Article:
The interviews included in this folder were conducted as part of a longitudinal study in writing development published in Developing Writers in Higher Education: A Longitudinal Study (University of Michigan Press, 2019). Interviews were conducted upon students' entry into the study (files labelled "entry") and exit from the study (files labelled "exit"). To learn more about this study, please see the epublication https://doi.org/10.3998/mpub.10079890 and the website https://www.developingwritersbook.org/pages/about/about-the-study/.
This data set is a collection of word similarity benchmarks (RG65, MEN3K, Wordsim 353, simlex999, SCWS, yp130, simverb3500) in their original format and converted into a cosine similarity scale.
In addition, we have two Wikpedia Dumps from 2010 (April) and 2018 (January) in which we provide the original format (raw words), converted using the techniques described in the paper (MSSA, MSSA-D and MSSA-NR) (title in this repository), and also the word embeddings models for 300d and 1000d using a word2vec implementation. A readme.txt is provided with more details for each file.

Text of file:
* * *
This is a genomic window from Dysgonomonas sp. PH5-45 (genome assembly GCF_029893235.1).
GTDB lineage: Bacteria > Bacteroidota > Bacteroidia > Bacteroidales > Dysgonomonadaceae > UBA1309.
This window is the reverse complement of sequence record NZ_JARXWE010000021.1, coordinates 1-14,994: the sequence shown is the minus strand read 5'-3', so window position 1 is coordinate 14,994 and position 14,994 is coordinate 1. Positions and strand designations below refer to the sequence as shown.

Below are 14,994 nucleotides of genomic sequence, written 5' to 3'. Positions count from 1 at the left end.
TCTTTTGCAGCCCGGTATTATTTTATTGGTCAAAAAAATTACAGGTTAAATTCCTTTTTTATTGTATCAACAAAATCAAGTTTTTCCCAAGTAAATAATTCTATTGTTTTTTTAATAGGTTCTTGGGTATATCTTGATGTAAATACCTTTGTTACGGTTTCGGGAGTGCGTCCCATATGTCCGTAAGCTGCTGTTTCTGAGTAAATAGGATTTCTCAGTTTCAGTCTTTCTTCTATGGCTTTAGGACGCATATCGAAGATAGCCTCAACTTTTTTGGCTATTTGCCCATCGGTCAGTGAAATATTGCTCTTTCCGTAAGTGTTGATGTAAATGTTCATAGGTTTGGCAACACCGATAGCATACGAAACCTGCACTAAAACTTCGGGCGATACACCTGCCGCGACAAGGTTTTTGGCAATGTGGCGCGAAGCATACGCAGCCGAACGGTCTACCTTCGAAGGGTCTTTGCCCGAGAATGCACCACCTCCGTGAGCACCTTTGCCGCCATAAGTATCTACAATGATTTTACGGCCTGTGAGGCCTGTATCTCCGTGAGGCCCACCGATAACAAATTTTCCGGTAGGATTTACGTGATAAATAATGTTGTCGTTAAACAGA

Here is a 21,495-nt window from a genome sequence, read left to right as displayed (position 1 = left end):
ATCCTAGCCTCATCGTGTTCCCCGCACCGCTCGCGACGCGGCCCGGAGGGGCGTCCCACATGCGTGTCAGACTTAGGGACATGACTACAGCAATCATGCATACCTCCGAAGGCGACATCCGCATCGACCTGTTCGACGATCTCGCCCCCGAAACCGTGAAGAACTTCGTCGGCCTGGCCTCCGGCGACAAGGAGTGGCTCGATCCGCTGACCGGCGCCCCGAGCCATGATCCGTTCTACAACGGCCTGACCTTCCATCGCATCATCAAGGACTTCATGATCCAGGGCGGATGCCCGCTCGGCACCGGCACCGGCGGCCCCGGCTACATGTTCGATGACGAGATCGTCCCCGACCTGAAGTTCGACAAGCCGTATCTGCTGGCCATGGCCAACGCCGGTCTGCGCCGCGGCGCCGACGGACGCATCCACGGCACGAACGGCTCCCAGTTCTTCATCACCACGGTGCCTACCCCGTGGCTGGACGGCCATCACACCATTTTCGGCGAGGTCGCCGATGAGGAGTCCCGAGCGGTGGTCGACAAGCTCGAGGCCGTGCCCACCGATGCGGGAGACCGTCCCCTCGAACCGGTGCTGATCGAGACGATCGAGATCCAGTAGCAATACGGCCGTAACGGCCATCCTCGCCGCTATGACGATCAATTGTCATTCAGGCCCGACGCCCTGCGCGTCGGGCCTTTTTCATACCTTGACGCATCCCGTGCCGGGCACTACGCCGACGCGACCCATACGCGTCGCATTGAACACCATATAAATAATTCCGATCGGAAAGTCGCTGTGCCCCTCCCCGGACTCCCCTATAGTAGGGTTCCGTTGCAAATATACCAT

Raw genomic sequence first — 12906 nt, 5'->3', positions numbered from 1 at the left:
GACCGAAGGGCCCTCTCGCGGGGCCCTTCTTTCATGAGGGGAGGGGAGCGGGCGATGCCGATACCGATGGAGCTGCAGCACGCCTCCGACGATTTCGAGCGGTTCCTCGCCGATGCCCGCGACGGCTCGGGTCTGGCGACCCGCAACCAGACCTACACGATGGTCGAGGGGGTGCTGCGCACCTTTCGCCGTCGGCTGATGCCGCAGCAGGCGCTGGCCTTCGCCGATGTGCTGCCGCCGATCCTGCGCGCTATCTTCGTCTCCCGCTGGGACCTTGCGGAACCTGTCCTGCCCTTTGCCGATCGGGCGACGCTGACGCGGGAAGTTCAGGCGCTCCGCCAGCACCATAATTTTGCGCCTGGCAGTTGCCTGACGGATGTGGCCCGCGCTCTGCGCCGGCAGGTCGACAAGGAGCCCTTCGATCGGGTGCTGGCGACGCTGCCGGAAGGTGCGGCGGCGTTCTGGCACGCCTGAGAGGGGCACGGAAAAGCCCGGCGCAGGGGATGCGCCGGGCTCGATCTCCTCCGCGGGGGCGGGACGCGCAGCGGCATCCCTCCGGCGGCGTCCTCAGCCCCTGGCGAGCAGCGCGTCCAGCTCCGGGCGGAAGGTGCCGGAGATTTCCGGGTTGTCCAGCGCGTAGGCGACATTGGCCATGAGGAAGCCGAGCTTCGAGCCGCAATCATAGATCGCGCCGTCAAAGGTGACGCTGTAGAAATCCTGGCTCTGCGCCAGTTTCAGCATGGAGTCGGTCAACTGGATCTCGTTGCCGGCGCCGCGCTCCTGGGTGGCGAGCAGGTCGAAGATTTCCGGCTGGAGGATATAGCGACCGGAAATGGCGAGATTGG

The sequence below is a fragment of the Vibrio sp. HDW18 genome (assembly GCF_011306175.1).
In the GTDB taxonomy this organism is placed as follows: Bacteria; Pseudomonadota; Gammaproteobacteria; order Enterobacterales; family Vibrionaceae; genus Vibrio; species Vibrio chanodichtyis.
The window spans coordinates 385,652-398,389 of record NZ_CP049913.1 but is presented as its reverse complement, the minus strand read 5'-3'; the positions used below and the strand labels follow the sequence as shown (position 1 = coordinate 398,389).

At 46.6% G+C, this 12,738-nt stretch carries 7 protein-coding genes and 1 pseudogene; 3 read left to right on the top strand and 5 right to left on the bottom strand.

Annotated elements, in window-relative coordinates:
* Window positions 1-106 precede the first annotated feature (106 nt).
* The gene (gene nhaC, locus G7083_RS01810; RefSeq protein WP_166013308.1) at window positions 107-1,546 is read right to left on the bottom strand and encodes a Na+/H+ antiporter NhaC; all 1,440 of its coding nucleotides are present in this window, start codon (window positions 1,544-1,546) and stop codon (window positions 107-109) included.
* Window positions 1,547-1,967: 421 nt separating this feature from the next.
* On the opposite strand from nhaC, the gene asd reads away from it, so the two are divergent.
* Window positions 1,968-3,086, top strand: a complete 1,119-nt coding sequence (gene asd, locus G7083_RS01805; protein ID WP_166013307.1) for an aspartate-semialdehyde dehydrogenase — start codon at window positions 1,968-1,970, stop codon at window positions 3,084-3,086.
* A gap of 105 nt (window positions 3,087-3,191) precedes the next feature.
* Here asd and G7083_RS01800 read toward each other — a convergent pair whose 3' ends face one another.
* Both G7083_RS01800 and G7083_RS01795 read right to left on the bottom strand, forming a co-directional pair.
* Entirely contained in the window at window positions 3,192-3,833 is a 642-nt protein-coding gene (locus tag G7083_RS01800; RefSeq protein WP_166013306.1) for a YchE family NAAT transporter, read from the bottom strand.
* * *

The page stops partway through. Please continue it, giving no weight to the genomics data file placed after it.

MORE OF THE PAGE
This collection represents various raw data and analysis of cores extracted during the November 2008 mission of R/V Melville in the Santa Barbara Basin., The core included is the jumbo piston core MV0811-14JC. Core photos, physical properties and magnetic susceptibility from the multisensor track (MST), and the scanning X-ray fluorescence (XRF) data are included in the collection., and Cruise DOI: 10.7284/903459
The research is funded by NSF OCE-1304327.
The data and the scripts are to show that seizure onset dynamics and evoked responses change over the progression of epileptogenesis defined in this intrahippocampal tetanus toxin rat model. All tests explored in this study can be repeated with the data and scripts included in this repository. and Dataset citation: Crisp, D.N., Cheung, W., Gliske, S.V., Lai, A., Freestone, D.R., Grayden, D.B., Cook, MJ., Stacey, W.C. (2019). Epileptogenesis modulates spontaneous and responsive brain state dynamics [Data set]. University of Michigan Deep Blue Data Repository. https://doi.org/10.7302/r6vg-9658